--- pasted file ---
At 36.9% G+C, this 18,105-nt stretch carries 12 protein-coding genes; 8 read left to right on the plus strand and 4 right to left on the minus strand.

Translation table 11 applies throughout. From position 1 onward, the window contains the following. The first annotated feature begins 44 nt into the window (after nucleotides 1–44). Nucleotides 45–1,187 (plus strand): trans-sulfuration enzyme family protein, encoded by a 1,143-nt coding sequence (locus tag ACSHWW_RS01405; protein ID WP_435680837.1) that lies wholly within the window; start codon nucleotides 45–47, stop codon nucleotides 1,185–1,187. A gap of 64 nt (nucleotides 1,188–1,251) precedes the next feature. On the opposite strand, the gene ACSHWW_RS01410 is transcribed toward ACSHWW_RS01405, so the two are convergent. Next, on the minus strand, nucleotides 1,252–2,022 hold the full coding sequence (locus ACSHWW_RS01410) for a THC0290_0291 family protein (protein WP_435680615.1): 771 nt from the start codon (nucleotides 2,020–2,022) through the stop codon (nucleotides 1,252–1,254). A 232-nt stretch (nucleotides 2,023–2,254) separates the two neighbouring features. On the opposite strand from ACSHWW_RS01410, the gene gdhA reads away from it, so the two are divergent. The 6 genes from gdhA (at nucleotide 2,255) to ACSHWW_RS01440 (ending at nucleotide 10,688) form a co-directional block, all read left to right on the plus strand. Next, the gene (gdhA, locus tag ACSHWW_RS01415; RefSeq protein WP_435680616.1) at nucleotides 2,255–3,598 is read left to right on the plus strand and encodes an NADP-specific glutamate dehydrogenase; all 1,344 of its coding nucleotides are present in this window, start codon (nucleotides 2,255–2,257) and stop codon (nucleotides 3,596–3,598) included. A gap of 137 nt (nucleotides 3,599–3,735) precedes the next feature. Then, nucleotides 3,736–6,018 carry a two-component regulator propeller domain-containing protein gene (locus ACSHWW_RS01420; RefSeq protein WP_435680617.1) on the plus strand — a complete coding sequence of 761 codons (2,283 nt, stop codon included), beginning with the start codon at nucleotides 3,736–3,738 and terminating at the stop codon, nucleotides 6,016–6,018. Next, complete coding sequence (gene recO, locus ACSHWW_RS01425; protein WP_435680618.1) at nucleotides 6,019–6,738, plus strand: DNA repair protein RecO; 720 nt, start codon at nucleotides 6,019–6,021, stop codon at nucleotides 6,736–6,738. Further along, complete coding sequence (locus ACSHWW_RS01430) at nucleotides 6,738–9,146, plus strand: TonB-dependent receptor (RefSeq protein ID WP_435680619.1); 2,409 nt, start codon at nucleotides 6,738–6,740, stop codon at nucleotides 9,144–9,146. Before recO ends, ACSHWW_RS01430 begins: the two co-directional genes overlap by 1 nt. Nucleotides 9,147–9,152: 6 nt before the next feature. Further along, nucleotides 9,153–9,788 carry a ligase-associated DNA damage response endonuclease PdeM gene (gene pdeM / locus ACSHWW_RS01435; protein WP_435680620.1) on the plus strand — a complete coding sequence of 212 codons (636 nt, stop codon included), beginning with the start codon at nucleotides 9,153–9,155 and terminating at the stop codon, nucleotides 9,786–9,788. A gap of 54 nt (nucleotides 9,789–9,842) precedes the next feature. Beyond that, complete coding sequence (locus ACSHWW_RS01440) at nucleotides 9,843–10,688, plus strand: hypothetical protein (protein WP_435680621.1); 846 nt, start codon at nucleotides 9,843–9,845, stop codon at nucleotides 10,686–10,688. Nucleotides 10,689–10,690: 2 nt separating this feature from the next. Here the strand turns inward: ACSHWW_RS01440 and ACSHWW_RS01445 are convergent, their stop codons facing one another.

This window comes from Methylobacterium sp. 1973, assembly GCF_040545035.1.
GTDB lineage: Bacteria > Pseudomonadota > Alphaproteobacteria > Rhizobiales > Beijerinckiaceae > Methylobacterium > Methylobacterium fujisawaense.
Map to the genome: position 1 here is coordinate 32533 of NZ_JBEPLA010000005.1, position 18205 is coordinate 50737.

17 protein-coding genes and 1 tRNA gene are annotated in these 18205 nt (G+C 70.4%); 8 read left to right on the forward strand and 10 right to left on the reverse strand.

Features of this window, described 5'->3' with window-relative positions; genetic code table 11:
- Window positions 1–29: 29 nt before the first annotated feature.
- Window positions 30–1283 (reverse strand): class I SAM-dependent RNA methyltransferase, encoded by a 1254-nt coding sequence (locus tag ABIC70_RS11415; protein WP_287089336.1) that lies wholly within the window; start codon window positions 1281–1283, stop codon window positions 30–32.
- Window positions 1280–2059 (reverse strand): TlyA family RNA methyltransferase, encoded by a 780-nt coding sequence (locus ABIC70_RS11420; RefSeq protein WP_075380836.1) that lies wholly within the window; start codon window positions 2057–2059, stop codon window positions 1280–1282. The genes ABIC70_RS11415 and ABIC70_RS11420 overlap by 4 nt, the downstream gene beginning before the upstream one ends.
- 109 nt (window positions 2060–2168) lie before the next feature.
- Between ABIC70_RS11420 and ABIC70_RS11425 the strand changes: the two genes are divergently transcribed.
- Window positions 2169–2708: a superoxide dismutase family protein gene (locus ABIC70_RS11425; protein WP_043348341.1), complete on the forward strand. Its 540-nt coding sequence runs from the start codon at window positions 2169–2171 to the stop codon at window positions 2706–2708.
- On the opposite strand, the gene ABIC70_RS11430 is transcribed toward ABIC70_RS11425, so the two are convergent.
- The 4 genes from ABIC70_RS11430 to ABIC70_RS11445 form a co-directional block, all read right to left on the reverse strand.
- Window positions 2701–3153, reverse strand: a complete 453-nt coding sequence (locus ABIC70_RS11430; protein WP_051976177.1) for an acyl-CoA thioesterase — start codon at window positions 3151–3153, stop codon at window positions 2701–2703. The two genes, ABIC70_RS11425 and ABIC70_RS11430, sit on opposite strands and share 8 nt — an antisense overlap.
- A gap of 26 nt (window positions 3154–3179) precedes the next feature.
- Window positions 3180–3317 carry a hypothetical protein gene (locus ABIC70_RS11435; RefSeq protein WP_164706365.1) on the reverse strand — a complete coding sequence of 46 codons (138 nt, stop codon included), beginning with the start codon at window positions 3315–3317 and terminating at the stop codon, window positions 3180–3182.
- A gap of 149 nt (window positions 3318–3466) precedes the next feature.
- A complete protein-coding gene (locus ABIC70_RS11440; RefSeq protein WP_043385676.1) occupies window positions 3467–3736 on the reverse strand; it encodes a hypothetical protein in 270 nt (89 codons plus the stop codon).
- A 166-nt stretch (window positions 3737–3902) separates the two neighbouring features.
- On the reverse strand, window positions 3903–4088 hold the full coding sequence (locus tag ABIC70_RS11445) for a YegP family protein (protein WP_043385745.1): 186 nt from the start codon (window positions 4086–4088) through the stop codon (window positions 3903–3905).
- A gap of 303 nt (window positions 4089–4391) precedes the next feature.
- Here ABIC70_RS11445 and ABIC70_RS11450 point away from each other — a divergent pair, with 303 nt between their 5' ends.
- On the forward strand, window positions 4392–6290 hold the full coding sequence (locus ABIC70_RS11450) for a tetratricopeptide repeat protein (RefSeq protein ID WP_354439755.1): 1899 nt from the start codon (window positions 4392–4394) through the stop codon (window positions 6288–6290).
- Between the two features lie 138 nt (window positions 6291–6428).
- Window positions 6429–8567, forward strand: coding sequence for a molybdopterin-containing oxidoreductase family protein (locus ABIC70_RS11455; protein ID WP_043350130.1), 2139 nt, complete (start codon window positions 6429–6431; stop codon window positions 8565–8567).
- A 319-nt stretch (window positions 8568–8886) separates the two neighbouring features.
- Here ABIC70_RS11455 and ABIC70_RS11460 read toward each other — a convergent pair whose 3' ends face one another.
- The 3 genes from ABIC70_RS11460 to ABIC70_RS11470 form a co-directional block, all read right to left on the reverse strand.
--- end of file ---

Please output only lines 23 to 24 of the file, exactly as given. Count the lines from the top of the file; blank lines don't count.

- A gap of 303 nt (window positions 4089–4391) precedes the next feature.
- Here ABIC70_RS11445 and ABIC70_RS11450 point away from each other — a divergent pair, with 303 nt between their 5' ends.